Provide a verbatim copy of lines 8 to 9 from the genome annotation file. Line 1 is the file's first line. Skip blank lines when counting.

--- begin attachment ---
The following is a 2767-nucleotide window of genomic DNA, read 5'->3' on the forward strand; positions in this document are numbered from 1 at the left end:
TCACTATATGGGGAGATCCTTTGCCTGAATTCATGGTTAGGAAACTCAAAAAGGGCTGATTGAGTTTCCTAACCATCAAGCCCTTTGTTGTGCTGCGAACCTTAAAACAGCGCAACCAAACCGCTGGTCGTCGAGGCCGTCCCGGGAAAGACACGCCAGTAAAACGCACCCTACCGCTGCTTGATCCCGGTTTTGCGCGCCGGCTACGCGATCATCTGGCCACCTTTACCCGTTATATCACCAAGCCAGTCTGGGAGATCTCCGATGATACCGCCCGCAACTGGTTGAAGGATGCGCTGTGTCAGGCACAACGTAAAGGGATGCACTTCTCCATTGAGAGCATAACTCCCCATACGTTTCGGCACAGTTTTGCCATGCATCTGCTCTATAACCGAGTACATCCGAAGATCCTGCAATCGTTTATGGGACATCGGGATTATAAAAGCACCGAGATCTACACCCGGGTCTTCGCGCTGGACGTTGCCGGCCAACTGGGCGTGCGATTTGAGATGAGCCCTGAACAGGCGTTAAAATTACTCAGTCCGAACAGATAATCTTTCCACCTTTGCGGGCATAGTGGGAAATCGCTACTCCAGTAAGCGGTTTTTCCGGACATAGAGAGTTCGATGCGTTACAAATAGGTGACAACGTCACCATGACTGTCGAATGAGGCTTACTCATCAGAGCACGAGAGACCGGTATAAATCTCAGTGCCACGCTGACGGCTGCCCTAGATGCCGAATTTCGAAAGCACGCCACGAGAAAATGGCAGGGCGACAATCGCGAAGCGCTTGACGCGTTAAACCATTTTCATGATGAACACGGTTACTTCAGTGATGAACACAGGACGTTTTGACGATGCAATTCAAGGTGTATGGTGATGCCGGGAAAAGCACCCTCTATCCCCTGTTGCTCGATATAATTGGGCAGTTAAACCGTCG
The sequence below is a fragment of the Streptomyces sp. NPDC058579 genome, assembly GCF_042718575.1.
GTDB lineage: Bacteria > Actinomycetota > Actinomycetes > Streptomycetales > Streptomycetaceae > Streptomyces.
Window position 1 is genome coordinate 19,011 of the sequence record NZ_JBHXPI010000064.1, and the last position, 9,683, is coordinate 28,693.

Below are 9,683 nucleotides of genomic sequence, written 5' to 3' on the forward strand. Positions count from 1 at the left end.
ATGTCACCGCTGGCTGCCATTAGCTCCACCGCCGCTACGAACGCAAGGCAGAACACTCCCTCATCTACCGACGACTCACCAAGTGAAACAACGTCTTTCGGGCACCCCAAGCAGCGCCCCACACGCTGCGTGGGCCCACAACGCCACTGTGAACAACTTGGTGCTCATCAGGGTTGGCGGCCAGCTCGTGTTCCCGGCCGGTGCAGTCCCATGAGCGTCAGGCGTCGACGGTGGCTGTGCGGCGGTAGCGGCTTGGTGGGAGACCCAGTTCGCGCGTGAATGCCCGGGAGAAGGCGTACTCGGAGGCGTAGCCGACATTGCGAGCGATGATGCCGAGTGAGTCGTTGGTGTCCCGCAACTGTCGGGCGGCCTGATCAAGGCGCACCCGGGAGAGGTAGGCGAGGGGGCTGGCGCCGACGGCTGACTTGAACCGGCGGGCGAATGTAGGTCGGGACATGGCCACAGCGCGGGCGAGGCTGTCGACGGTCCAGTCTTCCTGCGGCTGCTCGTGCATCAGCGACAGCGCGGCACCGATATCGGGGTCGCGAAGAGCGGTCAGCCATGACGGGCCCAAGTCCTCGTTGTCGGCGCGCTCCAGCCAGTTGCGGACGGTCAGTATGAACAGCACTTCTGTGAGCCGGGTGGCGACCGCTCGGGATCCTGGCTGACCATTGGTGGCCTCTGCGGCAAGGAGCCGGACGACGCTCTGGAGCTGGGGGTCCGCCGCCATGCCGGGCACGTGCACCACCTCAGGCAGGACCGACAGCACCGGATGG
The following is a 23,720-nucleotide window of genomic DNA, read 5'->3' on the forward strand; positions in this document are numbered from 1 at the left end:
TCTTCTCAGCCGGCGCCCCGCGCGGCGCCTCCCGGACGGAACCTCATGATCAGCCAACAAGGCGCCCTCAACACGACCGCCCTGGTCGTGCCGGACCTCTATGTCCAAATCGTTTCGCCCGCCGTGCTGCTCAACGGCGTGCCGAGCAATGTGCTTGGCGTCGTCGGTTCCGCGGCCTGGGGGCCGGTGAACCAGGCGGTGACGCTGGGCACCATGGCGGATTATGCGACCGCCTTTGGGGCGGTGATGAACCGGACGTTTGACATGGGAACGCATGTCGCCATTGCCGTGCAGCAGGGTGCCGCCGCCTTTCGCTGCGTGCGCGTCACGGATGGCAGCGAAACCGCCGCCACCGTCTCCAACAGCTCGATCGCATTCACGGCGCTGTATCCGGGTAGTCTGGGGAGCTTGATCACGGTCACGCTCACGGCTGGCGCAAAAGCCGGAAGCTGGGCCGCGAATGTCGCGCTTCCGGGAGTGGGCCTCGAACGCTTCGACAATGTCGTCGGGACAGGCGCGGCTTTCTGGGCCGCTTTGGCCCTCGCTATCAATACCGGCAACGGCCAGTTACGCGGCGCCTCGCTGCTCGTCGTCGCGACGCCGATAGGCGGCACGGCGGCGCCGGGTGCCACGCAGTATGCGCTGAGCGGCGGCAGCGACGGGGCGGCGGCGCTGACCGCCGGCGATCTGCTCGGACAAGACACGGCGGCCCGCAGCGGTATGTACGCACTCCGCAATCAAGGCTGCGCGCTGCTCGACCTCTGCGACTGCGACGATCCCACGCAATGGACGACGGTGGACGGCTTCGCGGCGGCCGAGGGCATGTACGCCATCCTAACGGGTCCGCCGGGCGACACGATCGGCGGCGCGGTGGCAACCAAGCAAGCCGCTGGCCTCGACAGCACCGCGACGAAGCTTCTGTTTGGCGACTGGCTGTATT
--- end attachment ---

The following is a 23,720-nucleotide window of genomic DNA, read 5'->3' on the forward strand; positions in this document are numbered from 1 at the left end:
TCTTCTCAGCCGGCGCCCCGCGCGGCGCCTCCCGGACGGAACCTCATGATCAGCCAACAAGGCGCCCTCAACACGACCGCCCTGGTCGTGCCGGACCTCTATGTCCAAATCGTTTCGCCCGCCGTGCTGCTCAACGGCGTGCCGAGCAATGTGCTTGGCGTCGTCGGTTCCGCGGCCTGGGGGCCGGTGAACCAGGCGGTGACGCTGGGCACCATGGCGGATTATGCGACCGCCTTTGGGGCGGTGATGAACCGGACGTTTGACATGGGAACGCATGTCGCCATTGCCGTGCAGCAGGGTGCCGCCGCCTTTCGCTGCGTGCGCGTCACGGATGGCAGCGAAACCGCCGCCACCGTCTCCAACAGCTCGATCGCATTCACGGCGCTGTATCCGGGTAGTCTGGGGAGCTTGATCACGGTCACGCTCACGGCTGGCGCAAAAGCCGGAAGCTGGGCCGCGAATGTCGCGCTTCCGGGAGTGGGCCTCGAACGCTTCGACAATGTCGTCGGGACAGGCGCGGCTTTCTGGGCCGCTTTGGCCCTCGCTATCAATACCGGCAACGGCCAGTTACGCGGCGCCTCGCTGCTCGTCGTCGCGACGCCGATAGGCGGCACGGCGGCGCCGGGTGCCACGCAGTATGCGCTGAGCGGCGGCAGCGACGGGGCGGCGGCGCTGACCGCCGGCGATCTGCTCGGACAAGACACGGCGGCCCGCAGCGGTATGTACGCACTCCGCAATCAAGGCTGCGCGCTGCTCGACCTCTGCGACTGCGACGATCCCACGCAATGGACGACGGTGGACGGCTTCGCGGCGGCCGAGGGCATGTACGCCATCCTAACGGGTCCGCCGGGCGACACGATCGGCGGCGCGGTGGCAACCAAGCAAGCCGCTGGCCTCGACAGCACCGCGACGAAGCTTCTGTTTGGCGACTGGCTGTATT